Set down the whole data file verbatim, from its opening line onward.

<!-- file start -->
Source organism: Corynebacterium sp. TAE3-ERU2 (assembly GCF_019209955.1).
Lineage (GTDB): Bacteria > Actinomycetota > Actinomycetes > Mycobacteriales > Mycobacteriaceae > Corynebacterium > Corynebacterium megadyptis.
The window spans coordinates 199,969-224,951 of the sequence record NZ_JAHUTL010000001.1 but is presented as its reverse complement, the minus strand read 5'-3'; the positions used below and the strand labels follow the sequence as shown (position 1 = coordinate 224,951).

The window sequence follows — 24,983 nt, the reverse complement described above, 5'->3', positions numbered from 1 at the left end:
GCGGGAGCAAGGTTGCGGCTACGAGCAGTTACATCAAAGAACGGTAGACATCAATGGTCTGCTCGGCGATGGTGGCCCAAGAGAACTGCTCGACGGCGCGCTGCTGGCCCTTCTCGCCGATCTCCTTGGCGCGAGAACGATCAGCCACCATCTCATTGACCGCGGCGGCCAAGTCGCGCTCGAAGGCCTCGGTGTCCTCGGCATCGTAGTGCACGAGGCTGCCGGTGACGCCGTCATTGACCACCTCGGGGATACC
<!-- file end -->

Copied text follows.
Source organism: Corynebacterium sp. TAE3-ERU2 (assembly GCF_019209955.1).
Lineage (GTDB): Bacteria > Actinomycetota > Actinomycetes > Mycobacteriales > Mycobacteriaceae > Corynebacterium > Corynebacterium megadyptis.
The window spans coordinates 199,969-224,951 of the sequence record NZ_JAHUTL010000001.1 but is presented as its reverse complement, the minus strand read 5'-3'; the positions used below and the strand labels follow the sequence as shown (position 1 = coordinate 224,951).

The window sequence follows — 24,983 nt, the reverse complement described above, 5'->3', positions numbered from 1 at the left end:
GCGGGAGCAAGGTTGCGGCTACGAGCAGTTACATCAAAGAACGGTAGACATCAATGGTCTGCTCGGCGATGGTGGCCCAAGAGAACTGCTCGACGGCGCGCTGCTGGCCCTTCTCGCCGATCTCCTTGGCGCGAGAACGATCAGCCACCATCTCATTGACCGCGGCGGCCAAGTCGCGCTCGAAGGCCTCGGTGTCCTCGGCATCGTAGTGCACGAGGCTGCCGGTGACGCCGTCATTGACCACCTCGGGGATACC